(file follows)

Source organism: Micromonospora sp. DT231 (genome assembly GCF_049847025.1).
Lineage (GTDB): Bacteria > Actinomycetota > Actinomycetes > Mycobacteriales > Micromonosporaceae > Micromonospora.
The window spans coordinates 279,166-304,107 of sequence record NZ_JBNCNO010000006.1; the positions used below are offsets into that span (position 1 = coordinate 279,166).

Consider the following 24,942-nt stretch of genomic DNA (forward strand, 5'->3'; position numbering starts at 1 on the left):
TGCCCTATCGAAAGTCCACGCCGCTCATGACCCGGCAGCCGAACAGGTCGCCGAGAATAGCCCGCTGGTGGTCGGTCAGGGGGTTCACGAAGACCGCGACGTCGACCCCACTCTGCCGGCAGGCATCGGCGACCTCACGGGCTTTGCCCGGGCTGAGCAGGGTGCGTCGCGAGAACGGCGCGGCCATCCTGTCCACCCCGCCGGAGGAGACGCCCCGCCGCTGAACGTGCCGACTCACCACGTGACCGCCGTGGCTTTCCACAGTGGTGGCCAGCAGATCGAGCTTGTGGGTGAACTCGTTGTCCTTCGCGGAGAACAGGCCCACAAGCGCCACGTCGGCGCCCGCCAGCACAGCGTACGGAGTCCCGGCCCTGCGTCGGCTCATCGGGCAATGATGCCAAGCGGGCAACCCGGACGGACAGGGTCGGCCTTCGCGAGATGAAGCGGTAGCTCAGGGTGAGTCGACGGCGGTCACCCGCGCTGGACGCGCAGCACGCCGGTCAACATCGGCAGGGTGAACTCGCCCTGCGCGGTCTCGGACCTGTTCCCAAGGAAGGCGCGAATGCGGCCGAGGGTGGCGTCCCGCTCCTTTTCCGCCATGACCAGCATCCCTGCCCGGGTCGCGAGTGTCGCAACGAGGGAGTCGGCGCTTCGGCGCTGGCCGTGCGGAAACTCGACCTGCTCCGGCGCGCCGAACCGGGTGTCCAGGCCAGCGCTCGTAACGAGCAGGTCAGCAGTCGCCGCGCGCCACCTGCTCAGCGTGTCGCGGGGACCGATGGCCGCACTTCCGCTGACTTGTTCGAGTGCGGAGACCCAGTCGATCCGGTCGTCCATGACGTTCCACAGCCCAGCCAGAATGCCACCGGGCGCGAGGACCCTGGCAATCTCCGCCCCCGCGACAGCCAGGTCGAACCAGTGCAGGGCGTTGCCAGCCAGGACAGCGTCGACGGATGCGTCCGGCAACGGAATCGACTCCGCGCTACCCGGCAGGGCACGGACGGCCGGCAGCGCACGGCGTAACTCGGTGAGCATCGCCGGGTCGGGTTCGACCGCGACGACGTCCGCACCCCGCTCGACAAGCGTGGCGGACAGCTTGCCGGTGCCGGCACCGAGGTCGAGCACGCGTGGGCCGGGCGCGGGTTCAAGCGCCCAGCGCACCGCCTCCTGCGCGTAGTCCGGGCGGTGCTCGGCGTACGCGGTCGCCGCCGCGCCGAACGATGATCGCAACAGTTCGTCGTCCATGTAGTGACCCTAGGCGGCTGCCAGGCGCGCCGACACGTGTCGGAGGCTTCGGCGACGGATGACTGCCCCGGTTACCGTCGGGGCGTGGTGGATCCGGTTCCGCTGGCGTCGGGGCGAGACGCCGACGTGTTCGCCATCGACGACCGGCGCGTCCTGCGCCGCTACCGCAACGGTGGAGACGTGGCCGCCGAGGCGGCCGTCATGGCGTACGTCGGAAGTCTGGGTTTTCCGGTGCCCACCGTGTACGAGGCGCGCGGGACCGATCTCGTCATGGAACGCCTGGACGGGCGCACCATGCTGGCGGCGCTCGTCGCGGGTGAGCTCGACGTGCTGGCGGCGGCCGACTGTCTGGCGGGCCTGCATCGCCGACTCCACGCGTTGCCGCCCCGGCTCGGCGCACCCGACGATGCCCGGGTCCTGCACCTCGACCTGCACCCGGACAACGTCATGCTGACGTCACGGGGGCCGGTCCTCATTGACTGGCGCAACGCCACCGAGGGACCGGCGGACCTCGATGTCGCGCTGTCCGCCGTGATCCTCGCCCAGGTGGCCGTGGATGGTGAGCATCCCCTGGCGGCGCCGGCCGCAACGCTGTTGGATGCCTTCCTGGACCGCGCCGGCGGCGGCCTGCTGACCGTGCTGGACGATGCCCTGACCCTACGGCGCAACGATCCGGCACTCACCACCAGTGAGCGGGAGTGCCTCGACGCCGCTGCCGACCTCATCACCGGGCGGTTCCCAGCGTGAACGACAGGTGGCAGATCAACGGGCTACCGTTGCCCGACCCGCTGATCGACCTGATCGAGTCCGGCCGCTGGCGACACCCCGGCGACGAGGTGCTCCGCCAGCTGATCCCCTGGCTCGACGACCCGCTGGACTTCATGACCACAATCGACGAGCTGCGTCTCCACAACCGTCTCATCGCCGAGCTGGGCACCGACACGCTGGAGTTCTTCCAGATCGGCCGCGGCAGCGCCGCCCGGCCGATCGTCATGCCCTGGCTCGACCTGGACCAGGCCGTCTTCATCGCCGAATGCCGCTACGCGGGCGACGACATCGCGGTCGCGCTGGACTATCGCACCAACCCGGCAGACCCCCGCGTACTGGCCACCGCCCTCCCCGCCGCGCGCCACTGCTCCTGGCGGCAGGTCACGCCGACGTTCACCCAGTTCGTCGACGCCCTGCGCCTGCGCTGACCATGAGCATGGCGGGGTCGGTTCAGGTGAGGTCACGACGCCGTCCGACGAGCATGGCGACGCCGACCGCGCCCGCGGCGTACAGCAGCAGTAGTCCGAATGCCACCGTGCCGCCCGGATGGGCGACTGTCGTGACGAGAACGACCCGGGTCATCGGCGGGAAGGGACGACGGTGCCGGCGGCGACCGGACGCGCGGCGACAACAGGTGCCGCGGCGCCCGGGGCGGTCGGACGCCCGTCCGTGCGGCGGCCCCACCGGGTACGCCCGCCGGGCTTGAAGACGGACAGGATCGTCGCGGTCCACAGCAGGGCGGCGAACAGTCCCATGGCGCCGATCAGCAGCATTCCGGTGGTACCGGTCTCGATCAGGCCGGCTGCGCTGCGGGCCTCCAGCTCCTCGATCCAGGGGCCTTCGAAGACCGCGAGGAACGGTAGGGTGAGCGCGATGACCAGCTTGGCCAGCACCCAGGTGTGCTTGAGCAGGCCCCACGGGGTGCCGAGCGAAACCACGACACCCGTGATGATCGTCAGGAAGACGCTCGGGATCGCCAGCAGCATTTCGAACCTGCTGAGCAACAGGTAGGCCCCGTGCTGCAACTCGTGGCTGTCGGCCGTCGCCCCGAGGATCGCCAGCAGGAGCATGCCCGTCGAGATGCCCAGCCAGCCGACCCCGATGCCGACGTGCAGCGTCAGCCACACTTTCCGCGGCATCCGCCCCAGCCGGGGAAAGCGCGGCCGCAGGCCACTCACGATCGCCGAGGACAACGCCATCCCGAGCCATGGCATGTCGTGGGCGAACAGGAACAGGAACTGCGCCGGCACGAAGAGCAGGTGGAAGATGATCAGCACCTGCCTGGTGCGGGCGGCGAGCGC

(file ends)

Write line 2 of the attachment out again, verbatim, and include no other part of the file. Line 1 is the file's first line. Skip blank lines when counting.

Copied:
Lineage (GTDB): Bacteria > Actinomycetota > Actinomycetes > Mycobacteriales > Micromonosporaceae > Micromonospora.